A campaign which aims to combat loneliness across West Yorkshire and Harrogate has inspired hundreds of people across the area to take conscious steps to look out for those around them.
The ‘Looking out for our neighbours’ campaign, commissioned by West Yorkshire and Harrogate Health and Care Partnership launched on the 15th of March with the aim of helping to prevent loneliness and improve the wellbeing of residents in the area.
Campaign activity has included the distribution of over 30,000 ‘helpful neighbour packs’ across West Yorkshire and Harrogate that includes a range of different resources to help residents take simple, positive action to look out for a neighbour in need.
Coinciding with Mental Health Awareness Week, people across West Yorkshire and Harrogate have shared their stories of how the movement has inspired them and those around them to make a positive difference in their local community.
The campaign has also received support from over 350 supporters including high-profile organisations such as Jo Cox Loneliness Foundation and the Yorkshire Ambulance Service.
Another supporter, Stonewater Housing Association in Halifax shared how the campaign has been positively received by their residents:
“This campaign has impacted on our work in a retirement living scheme and the residents who live there. Whilst there has always been a sense of community within the scheme, for the rest of the community nearby life carries on as normal. This campaign helped get the message out to the local community about being neighbourly and the launch event that we held at Copley Mill House in Halifax was attended by external neighbours outside of Stonewater housing. This really generated interest and increased the residents’ sense of their own place within the community.”
The campaign is backed by Kim Leadbeater, sister of the late Jo Cox MP and Ambassador for The Jo Cox Foundation. Kim said:
“Looking out for the newly bereaved and others whose loneliness may trigger health problems is something we can all do. I feel passionately about creating well-connected communities where everyone is happy and healthy and has a sense of identity and belonging. It’s wonderful to know that some of the connections being made through the ‘Looking out for our neighbours’ campaign can be continued as part of The Great Get Together, which takes place on the weekend of Jo’s birthday in June. I believe if we all work together to prevent loneliness and its associated health risks, we can have a positive impact on the wellbeing of everyone – during Mental Health Awareness Week and beyond.”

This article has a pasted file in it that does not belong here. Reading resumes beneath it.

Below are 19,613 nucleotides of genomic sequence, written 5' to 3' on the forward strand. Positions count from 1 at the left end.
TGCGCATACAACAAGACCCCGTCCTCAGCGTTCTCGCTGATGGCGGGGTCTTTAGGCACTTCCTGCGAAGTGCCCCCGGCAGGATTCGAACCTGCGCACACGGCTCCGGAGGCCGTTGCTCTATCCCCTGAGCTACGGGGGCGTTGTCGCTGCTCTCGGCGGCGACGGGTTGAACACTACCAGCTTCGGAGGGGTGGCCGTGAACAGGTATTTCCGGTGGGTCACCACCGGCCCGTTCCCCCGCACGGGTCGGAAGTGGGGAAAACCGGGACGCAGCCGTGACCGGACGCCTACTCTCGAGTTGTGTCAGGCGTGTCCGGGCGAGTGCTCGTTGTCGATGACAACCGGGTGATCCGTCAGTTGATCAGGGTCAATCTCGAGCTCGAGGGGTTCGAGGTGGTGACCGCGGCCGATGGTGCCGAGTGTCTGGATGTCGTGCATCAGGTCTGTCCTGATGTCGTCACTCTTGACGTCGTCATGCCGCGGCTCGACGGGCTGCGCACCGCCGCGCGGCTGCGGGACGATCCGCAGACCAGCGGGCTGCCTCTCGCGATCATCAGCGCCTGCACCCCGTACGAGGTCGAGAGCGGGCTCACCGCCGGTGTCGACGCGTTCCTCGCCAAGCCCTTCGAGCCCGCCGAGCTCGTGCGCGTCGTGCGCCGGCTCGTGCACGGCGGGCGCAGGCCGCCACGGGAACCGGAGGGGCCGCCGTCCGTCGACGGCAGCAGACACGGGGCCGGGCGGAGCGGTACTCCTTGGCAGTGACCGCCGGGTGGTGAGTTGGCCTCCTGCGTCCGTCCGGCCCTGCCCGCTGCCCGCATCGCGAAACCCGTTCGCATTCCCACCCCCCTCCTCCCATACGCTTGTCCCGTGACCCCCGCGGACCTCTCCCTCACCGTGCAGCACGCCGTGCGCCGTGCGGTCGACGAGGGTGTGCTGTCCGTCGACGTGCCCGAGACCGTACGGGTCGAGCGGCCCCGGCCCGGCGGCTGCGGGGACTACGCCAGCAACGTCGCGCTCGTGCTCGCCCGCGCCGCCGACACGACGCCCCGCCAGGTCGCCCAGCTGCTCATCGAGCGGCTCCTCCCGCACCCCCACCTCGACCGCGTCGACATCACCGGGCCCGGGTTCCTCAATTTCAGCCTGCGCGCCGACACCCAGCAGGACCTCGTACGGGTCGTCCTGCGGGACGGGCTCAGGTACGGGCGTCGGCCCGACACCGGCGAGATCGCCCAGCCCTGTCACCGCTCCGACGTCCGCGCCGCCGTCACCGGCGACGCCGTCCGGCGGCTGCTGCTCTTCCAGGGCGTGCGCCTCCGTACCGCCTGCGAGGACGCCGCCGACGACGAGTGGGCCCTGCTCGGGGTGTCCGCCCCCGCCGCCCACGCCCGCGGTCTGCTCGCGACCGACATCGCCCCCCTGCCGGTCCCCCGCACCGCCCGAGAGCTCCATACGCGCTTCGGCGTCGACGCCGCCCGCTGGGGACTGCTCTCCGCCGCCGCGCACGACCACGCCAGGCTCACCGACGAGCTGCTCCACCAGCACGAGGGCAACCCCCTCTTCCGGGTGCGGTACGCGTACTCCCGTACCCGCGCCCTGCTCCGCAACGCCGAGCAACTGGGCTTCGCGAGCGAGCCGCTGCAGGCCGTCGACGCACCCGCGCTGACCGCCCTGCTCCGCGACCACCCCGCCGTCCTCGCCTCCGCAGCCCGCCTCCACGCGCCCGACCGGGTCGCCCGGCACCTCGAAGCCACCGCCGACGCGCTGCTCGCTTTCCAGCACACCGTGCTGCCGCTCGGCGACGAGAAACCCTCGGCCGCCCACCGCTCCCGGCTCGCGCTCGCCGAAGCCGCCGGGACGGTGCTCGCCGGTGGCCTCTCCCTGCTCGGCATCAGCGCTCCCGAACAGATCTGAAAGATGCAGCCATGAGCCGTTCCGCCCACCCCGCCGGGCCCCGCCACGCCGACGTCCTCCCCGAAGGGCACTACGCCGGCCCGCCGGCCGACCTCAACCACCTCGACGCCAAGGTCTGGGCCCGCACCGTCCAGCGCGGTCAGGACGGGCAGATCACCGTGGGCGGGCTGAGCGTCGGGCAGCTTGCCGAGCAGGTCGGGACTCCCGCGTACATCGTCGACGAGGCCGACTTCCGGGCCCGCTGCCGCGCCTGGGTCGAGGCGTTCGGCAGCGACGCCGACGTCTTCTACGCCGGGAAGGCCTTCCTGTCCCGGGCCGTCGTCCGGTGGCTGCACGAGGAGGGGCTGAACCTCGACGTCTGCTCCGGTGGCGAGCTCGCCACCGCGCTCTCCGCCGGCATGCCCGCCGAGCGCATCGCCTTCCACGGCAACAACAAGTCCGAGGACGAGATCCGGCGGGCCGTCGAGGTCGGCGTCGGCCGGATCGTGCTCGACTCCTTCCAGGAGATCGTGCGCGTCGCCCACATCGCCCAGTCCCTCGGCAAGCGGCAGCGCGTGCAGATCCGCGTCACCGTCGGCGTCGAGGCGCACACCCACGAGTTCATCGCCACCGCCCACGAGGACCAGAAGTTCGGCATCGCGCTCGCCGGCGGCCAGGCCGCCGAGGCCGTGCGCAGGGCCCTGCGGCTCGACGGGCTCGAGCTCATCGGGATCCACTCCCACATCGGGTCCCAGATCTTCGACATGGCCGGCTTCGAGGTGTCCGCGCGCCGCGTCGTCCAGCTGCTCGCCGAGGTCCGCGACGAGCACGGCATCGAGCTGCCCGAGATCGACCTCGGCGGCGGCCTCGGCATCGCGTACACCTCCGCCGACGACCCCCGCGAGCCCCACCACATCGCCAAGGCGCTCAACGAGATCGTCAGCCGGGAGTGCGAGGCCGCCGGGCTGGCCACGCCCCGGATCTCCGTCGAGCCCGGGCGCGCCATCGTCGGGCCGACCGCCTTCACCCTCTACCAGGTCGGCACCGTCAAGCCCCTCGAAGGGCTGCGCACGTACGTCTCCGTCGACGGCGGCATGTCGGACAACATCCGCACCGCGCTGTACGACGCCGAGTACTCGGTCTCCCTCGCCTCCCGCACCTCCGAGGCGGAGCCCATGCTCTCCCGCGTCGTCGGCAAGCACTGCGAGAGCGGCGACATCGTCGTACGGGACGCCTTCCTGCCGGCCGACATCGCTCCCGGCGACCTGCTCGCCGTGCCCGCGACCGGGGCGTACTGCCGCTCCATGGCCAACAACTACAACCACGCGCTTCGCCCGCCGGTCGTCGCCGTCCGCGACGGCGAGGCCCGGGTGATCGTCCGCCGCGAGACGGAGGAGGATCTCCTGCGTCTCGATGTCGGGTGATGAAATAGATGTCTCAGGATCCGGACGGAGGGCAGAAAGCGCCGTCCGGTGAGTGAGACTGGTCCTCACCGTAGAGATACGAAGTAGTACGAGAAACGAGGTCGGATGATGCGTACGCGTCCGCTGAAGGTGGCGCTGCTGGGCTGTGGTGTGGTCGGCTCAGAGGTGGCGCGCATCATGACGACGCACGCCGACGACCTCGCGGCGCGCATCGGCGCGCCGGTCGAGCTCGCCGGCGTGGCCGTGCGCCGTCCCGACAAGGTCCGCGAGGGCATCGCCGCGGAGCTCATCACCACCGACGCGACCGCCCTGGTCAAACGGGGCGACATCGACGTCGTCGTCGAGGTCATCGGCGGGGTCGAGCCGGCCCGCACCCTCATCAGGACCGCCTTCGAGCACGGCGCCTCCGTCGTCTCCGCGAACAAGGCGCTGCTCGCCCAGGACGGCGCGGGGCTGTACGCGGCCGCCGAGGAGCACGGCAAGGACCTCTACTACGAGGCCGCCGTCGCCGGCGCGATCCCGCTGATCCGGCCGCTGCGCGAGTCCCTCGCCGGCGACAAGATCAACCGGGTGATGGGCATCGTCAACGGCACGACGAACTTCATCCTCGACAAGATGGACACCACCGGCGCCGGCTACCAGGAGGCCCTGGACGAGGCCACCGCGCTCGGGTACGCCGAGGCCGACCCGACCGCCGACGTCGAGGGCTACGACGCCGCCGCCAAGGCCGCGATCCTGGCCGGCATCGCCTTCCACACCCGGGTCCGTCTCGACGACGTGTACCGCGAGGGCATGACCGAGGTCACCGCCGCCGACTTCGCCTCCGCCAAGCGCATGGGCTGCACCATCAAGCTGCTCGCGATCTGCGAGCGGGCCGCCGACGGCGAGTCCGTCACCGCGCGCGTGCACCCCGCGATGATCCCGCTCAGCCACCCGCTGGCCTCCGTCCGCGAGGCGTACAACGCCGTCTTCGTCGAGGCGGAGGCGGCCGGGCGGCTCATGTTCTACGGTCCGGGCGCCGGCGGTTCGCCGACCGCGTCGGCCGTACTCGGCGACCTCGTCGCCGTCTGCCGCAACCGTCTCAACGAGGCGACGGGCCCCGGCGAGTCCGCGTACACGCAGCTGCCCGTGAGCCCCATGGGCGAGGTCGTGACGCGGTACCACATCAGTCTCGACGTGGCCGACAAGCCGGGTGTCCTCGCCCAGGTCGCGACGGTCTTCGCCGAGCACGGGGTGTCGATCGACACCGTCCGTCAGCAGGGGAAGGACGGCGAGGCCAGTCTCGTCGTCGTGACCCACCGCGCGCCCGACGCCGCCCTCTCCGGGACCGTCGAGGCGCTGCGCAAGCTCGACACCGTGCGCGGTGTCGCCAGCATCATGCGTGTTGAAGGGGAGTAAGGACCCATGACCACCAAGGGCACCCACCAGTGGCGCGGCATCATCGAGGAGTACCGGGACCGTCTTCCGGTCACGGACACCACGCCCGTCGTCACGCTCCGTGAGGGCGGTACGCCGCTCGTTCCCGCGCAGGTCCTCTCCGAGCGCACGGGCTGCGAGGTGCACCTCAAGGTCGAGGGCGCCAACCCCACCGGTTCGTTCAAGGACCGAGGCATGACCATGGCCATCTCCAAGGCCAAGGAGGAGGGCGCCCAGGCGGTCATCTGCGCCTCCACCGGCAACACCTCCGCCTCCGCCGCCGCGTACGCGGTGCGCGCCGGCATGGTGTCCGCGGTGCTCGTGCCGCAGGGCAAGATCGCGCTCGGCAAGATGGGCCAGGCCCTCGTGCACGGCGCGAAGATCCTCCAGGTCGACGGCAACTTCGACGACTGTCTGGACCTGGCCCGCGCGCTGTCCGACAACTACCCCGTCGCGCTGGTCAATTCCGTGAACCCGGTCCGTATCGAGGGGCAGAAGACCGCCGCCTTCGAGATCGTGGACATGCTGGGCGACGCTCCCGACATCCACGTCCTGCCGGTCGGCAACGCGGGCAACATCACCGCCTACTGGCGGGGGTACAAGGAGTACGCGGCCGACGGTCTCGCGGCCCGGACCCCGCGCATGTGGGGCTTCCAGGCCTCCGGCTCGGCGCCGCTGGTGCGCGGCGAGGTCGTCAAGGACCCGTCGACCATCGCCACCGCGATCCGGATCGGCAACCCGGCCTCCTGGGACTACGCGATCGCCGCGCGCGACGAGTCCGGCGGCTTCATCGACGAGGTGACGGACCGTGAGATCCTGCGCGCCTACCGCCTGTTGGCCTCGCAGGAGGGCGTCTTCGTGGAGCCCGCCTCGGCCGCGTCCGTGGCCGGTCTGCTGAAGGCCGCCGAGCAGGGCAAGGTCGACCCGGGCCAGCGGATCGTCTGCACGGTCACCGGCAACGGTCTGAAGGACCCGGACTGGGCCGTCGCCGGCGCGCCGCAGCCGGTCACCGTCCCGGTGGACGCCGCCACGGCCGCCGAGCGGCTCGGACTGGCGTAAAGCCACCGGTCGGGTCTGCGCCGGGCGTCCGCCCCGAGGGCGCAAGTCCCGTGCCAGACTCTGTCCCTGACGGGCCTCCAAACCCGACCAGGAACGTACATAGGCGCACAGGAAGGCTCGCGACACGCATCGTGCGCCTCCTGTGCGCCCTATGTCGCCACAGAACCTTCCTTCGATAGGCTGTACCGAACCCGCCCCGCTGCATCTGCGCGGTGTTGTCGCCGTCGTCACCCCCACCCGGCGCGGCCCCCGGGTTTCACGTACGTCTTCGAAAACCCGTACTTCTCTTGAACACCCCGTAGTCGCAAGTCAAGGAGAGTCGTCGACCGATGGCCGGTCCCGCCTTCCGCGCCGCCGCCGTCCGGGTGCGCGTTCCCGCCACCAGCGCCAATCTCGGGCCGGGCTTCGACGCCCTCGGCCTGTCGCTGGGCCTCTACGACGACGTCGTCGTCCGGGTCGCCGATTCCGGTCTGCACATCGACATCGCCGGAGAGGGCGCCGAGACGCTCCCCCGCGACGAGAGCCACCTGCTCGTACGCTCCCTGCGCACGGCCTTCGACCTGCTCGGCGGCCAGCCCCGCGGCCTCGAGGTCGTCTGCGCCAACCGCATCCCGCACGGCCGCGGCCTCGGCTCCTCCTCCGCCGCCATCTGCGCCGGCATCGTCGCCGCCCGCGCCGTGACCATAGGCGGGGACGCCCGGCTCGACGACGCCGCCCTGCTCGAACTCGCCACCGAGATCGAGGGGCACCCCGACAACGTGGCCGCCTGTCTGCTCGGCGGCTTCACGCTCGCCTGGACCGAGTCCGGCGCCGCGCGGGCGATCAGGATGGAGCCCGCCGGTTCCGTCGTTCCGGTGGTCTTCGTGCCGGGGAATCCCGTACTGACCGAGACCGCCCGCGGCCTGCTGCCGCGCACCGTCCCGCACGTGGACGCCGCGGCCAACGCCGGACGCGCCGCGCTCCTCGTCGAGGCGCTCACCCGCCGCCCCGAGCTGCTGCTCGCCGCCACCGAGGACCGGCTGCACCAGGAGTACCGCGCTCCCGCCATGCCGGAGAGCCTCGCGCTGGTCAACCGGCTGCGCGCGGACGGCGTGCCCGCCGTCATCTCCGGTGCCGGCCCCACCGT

Another key supporter, Rob Webster, CEO Lead for West Yorkshire and Harrogate Health and Care Partnership and CEO for South West Yorkshire Partnership NHS Foundation Trust said:
“It’s wonderful to hear about the positive difference the campaign is making across the area. For many years, the Mental Health Foundation has built evidence showing the link between loneliness and mental health problems. Many people feel lonely at some point in their lives, whether this is due to bereavement, divorce or other life changing events and without the support of family and friendships it can be very difficult to overcome. I’m very proud my Trust and the Partnership is working together with our communities to highlight the causes and effects of loneliness and social isolation and importantly trying to do something to help.”
Karl Jordan is participant, turned facilitator, for Andy’s Man Club in Wakefield. Karl started attending Andy’s Man Club in July 2018, after he saw a poster displayed at Fieldhead Hospital where he was receiving treatment and support for depression, anxiety and post-traumatic stress disorder (PTSD). It took Karl four attempts to actually walk into the Club – something which he shares is common with most new attendees – and has since praised the Club for “saving his life”.
“Andy’s Man Club is a sanctuary for men to talk openly about anything that they may be struggling with. Since the Club started in 2017 its growth has been exceptional throughout the UK, and it currently helps on average 376 men per week. The Club helps men to offload about the weight of modern-day life from those who may be struggling with depression, alcoholism, substance abuse, anxiety, suicide and even loneliness. At Andy’s Man Club they understand that loneliness can be a precursor to other health and wellbeing issues; predominately mental health challenges. The simplest of actions can prevent or help to reduce the risk of suicide, self-harm or mental health deterioration. For example, asking for your neighbours mobile number and texting them to check up on them can make a big difference.”
Since the launch, over 350 supporters have signed up to back the campaign, promoting its message throughout their organisation and within their community. The campaign has also received attention on social media, with the hashtag #OurNeighbours being used over 1000 times. In addition to over 30,000 helpful neighbour packs distributed, a further 600 people have downloaded a digital version of the pack from the campaign website.
To download your own helpful neighbour pack or find out more about the ‘Looking out for our neighbours’ campaign, visit: ourneighbours.org.uk.